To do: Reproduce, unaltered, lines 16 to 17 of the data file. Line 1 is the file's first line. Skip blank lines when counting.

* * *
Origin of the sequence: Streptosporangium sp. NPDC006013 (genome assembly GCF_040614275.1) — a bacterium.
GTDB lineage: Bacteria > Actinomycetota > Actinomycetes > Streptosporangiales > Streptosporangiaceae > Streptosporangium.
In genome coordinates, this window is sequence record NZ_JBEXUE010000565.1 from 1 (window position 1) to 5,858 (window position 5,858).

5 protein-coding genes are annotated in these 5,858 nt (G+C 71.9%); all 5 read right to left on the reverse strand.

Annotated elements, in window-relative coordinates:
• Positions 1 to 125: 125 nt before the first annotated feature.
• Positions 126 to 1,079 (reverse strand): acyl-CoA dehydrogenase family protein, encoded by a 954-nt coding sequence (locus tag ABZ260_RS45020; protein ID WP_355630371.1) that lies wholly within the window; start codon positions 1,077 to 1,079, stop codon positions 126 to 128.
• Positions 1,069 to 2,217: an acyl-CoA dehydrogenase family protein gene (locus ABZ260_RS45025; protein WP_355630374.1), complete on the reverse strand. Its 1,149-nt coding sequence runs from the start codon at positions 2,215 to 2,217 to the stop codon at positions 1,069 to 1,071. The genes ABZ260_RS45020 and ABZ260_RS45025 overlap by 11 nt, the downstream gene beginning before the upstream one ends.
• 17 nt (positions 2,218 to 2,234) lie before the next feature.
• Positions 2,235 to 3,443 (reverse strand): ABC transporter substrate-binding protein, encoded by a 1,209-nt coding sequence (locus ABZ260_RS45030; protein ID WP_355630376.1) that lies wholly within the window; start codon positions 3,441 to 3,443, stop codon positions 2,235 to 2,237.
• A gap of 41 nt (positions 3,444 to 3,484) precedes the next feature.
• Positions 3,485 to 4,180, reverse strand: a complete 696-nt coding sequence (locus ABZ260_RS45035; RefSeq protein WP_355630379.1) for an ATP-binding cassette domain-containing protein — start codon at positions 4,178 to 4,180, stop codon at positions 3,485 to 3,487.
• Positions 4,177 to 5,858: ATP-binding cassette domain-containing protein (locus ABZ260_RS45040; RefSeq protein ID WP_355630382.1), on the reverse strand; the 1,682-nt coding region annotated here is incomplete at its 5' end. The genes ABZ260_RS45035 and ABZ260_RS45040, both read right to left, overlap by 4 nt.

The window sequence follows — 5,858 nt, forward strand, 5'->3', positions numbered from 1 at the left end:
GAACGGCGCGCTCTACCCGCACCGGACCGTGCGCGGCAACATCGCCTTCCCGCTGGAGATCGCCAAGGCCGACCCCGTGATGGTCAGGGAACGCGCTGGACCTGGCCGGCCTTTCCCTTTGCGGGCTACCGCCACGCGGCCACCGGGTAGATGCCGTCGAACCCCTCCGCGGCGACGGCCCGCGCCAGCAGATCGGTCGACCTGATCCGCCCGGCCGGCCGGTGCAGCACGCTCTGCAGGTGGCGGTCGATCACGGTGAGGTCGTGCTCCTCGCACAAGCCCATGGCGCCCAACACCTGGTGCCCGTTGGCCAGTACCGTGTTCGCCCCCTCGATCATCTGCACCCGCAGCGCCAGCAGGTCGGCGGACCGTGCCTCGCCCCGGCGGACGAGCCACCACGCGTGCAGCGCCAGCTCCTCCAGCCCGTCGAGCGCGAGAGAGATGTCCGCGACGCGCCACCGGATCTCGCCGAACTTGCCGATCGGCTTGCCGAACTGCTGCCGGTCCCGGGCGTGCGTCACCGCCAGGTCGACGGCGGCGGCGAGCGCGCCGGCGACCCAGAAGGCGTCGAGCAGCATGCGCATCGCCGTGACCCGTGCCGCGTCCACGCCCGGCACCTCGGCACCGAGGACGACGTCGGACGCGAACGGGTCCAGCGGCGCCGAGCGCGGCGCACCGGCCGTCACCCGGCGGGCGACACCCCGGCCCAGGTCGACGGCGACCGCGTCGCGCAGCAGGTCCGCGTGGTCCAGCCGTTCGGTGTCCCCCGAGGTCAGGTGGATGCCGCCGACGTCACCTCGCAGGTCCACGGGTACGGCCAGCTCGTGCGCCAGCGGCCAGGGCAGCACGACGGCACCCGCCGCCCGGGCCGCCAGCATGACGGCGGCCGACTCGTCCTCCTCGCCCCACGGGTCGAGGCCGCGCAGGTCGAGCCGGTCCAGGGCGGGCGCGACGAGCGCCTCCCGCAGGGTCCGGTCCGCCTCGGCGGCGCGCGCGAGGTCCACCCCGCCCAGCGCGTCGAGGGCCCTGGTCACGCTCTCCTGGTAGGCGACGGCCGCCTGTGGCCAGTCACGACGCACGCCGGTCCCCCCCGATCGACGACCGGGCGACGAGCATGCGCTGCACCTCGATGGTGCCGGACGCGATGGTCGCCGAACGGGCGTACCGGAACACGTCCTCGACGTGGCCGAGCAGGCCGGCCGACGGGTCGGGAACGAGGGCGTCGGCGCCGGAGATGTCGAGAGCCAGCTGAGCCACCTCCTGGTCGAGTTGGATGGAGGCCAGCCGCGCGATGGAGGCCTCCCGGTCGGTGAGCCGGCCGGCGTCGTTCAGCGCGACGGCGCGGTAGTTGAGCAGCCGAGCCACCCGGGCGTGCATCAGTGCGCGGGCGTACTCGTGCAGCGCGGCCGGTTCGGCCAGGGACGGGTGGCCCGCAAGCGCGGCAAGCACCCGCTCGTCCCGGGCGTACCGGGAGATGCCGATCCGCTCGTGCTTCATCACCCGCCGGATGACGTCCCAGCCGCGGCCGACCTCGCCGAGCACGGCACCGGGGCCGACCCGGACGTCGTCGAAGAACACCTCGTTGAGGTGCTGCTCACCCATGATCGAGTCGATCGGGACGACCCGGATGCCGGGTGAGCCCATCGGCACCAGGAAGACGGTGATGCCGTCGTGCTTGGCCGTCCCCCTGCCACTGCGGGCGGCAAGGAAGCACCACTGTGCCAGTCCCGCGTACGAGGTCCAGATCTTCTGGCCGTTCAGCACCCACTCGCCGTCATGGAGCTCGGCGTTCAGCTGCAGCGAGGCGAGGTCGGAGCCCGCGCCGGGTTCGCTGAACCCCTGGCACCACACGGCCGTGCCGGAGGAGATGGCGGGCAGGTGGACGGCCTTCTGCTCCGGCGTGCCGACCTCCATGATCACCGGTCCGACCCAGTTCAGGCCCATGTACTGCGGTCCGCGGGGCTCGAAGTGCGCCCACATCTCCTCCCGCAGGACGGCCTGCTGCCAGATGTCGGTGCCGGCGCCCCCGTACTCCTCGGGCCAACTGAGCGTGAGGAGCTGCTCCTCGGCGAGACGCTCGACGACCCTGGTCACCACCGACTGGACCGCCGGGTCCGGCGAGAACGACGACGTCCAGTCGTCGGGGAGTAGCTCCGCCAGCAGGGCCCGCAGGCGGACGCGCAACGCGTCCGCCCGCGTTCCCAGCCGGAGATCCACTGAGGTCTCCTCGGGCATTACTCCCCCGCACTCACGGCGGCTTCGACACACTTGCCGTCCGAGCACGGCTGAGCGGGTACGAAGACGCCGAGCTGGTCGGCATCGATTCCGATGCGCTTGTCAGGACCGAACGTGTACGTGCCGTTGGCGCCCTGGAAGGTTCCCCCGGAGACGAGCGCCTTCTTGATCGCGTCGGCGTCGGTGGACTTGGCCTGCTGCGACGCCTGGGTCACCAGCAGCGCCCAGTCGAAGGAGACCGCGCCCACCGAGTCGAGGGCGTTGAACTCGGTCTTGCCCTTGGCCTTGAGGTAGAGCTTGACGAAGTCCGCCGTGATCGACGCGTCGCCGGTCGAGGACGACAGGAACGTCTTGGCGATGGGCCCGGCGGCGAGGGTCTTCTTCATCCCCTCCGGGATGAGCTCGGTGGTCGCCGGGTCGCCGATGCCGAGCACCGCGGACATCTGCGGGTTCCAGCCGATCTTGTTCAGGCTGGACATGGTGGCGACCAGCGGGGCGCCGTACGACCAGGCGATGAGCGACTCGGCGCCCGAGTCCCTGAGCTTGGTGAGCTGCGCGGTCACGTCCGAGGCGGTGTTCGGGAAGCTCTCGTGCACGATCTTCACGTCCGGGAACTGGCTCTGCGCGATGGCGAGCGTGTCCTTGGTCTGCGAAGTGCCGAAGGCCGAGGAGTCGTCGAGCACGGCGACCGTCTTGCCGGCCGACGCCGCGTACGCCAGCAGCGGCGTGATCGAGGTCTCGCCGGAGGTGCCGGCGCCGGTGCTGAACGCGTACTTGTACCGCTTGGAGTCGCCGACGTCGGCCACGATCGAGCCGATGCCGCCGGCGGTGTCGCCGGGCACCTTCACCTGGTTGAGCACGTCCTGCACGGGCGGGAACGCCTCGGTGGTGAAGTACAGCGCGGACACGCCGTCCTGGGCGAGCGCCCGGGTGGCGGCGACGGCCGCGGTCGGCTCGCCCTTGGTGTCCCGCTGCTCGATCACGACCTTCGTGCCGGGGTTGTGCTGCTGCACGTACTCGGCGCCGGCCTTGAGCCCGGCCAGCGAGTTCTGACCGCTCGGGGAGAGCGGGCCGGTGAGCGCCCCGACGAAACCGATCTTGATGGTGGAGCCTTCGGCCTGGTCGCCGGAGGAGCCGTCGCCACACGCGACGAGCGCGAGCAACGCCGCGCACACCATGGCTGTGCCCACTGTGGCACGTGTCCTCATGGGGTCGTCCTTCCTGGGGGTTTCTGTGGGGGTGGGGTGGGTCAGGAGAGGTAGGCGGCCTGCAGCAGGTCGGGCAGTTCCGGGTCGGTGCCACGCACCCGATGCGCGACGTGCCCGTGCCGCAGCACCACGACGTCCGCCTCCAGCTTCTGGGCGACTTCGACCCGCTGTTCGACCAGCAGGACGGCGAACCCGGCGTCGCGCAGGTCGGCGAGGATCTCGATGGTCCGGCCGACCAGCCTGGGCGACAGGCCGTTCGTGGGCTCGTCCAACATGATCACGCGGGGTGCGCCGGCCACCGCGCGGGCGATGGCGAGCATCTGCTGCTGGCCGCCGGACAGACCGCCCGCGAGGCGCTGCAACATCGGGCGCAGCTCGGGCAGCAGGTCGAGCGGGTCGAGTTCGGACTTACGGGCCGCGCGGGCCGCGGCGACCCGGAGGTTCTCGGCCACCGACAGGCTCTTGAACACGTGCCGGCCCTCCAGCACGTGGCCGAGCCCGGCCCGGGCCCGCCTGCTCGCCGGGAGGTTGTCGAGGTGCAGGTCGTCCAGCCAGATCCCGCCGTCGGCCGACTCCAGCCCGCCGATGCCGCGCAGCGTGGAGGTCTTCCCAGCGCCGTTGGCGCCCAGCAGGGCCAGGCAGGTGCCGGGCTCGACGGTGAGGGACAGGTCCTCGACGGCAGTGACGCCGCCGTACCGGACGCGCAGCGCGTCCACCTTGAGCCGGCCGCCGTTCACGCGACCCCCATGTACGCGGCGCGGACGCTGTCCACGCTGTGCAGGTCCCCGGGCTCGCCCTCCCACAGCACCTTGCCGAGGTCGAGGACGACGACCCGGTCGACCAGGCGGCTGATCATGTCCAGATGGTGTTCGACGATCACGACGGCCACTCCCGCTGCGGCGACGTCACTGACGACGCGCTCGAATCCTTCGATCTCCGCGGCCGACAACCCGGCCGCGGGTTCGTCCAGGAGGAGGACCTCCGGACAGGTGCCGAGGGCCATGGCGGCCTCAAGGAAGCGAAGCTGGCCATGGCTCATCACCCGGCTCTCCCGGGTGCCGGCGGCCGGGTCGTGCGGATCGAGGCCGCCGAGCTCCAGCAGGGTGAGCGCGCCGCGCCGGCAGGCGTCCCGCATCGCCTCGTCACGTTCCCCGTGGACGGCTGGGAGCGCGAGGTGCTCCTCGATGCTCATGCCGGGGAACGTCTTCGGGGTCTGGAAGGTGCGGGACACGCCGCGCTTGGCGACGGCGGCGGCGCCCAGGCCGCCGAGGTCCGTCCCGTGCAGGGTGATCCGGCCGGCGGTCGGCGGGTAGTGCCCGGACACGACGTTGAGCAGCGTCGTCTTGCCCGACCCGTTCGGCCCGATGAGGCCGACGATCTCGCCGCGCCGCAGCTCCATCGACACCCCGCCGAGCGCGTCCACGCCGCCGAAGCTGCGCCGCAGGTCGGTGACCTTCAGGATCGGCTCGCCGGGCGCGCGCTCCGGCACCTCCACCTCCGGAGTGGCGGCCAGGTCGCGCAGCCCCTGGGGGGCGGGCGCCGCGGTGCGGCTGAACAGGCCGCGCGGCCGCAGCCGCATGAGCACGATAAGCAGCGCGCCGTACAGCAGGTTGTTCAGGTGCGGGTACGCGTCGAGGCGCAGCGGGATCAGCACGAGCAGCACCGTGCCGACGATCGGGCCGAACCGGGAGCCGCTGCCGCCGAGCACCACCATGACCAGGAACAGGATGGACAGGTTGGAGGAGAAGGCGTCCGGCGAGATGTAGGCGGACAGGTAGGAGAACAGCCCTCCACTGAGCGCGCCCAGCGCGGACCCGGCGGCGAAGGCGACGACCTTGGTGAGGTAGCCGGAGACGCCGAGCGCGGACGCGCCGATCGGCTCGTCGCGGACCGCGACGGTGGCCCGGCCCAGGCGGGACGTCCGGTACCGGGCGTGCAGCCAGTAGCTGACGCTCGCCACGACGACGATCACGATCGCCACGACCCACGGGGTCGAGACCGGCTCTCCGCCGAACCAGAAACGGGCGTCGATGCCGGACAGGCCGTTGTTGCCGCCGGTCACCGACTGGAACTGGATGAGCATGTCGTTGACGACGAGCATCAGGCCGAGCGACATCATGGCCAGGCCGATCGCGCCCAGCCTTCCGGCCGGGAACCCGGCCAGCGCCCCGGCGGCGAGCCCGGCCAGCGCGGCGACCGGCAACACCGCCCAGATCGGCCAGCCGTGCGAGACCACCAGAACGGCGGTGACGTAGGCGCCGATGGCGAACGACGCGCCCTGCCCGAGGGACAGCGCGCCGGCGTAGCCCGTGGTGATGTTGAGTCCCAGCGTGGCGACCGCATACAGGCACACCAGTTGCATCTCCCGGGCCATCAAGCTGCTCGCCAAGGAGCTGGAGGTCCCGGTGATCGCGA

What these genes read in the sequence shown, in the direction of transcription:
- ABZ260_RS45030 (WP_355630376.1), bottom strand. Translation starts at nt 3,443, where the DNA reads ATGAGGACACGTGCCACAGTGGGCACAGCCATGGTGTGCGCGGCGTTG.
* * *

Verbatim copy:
What these genes read in the sequence shown, in the direction of transcription:
- ABZ260_RS45030 (WP_355630376.1), bottom strand. Translation starts at nt 3,443, where the DNA reads ATGAGGACACGTGCCACAGTGGGCACAGCCATGGTGTGCGCGGCGTTG.